South Auckland doctors say two new anti-viral drugs to treat patients with Covid-19 are needed now in a bid to manage the country's Omicron outbreak.
But according to drug buyer Pharmac, the drugs may not be available until April at the earliest.
It comes on the back of news that almost 50 per cent of all current Covid-19 cases in New Zealand are in the Counties Manukau District Health Board area.
New data released by the Ministry of Health shows 63 per cent of all new daily cases of Covid-19 recorded in the Auckland region between February 9 and 15 were in Counties Manukau.
Pharmac this week released the proposed access criteria for oral anti-viral drugs Paxlovid and molnupiravir, which are used to treat Covid-19.
The drugs, which are still awaiting approval from drug regulator Medsafe, work by binding to enzymes to prevent the virus from growing, and are expected to reduce the numbers of people hospitalised with coronavirus.
South Auckland GP Dr Api Talemaitoga, chairman of the Pasifika GP Network, said doctors on the front line in Counties Manukau need all the help they can get to manage the Omicron outbreak, and the anti-viral drugs are needed now.
"We're expecting a peak in case numbers in March, so I can't understand why we might have to wait until after April for these drugs?"
Under Pharmac's criteria, Māori, Pasifika, some unvaccinated people and immune-compromised groups would be among the first in line for the drugs and Talemaitoga said many of his patients would qualify.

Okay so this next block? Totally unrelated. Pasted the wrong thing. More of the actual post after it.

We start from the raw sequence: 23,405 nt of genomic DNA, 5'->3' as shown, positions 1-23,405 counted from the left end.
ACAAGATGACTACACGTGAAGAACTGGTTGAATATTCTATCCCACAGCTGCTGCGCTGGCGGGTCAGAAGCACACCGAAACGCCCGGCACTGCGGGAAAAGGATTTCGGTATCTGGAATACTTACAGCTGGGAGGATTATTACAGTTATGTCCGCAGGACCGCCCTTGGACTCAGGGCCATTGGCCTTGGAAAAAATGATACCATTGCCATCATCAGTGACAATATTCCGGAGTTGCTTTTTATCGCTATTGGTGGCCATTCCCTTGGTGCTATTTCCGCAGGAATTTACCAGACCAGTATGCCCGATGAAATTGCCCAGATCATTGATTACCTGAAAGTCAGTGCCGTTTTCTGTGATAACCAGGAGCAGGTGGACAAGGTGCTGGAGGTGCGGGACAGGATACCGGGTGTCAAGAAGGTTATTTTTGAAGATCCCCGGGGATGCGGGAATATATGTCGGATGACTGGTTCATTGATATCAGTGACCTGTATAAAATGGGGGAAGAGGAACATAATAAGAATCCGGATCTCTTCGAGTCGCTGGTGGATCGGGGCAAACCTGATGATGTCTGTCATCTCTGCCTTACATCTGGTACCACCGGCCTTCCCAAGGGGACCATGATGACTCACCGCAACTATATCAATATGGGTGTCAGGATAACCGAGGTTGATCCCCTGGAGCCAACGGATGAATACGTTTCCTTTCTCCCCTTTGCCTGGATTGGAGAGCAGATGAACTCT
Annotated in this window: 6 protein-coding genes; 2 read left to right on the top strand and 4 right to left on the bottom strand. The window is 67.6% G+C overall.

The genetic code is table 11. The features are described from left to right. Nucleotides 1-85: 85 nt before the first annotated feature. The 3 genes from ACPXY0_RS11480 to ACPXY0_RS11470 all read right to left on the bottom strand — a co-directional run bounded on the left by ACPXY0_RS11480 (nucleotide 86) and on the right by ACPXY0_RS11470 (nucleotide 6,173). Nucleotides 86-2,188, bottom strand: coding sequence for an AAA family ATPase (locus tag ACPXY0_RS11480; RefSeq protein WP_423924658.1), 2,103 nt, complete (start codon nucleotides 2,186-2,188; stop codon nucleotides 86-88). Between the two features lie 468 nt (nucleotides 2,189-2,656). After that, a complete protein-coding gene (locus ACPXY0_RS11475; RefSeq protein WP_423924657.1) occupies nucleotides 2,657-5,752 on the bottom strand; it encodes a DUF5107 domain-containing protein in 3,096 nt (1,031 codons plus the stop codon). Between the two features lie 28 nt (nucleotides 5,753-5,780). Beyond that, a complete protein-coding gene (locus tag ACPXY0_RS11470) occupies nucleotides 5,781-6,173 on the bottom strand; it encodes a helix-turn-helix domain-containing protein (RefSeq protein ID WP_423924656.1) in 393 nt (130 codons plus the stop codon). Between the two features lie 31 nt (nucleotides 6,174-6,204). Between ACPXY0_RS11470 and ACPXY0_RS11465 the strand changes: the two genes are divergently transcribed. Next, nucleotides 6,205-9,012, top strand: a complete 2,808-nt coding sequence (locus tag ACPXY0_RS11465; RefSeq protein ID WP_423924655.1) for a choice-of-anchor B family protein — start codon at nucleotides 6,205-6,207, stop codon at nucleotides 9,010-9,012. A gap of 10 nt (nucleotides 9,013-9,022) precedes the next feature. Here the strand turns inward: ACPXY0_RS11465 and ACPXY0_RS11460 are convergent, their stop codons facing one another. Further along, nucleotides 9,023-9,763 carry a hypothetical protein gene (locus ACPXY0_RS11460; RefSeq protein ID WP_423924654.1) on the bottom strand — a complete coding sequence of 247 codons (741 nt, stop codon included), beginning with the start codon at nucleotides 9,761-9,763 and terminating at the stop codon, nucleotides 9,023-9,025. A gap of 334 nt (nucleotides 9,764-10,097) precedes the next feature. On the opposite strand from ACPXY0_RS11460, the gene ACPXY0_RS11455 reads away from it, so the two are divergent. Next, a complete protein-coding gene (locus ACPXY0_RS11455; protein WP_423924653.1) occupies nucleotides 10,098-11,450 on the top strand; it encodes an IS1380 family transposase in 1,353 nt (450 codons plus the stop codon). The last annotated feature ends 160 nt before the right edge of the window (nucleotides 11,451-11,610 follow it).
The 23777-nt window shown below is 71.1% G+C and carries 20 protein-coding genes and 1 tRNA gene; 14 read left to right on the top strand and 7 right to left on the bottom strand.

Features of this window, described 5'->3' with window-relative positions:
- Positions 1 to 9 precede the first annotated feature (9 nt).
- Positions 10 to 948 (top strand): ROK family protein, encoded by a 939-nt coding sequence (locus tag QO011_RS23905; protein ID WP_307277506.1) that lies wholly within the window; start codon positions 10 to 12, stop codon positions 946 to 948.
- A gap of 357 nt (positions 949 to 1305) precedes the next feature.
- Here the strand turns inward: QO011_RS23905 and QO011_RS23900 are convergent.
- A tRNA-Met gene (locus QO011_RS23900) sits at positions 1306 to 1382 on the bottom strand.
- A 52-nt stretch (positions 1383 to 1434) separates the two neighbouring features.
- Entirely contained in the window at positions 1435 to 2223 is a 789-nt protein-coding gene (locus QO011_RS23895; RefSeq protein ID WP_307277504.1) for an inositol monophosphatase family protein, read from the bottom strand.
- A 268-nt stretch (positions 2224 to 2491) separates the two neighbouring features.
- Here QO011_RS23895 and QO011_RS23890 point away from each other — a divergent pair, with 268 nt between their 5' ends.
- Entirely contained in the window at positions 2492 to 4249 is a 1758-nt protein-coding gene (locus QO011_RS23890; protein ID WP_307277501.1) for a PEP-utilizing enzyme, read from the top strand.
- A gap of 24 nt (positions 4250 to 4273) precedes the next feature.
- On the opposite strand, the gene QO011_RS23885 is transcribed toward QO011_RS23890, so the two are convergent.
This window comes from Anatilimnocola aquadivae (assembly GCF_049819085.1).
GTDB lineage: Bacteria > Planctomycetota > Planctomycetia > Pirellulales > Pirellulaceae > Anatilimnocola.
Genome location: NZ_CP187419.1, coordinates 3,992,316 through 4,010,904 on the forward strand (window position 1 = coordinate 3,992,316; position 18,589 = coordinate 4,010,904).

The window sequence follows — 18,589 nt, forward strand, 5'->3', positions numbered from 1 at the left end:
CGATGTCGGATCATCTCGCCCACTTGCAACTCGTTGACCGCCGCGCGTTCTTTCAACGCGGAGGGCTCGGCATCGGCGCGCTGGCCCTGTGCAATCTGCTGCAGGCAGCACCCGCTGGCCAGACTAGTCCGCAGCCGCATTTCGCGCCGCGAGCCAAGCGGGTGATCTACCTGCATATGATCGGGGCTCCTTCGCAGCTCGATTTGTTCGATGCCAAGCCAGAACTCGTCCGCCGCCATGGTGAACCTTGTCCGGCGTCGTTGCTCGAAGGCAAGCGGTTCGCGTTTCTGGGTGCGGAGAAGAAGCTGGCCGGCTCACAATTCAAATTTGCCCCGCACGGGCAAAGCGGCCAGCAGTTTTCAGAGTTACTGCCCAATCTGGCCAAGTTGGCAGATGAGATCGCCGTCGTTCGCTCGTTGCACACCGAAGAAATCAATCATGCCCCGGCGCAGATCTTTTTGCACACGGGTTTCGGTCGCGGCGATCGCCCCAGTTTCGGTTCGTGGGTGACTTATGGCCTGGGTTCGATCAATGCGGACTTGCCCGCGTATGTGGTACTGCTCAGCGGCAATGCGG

"We have to use all the tools we have to manage Omicron," Talemaitoga said.
Papakura GP Dr Primla Khar agreed and said doctors needed such medicines to treat those with the virus.
"We are expecting to have to deal with sicker patients, many of whom aren't vaccinated, so these drugs may reduce demand for ICU beds," she said. "So these anti-virals will be welcomed."
Khar said the main benefit of using such medicines was to help treat those who already have the virus but conceded they won't help stop its spread.
National Māori Pandemic Group co-leader Dr Rawiri McKree Jansen said even if the new drugs were not available until after April, having drugs such as Paxlovid available to treat cases in subsequent waves of the virus would still be helpful.
"These medicines will make a real difference for those people who catch Covid-19 and aren't vaccinated," he said.
In a statement, Pharmac's chief medical officer Dr David Hughes said it expected the new medicines to arrive in the country between April and June.
"We worked quickly to secure advance purchase agreements for molnupiravir and Paxlovid. These types of agreements enable the companies to commit to deliveries to New Zealand and will ensure these medicines are available as soon as possible."
Hughes said Pharmac had asked the suppliers to bring forward their delivery dates for the drugs.
"But it is important to also acknowledge that there is significant global demand for these medicines," he said.
• Local Democracy Reporting is Public Interest Journalism funded through NZ On Air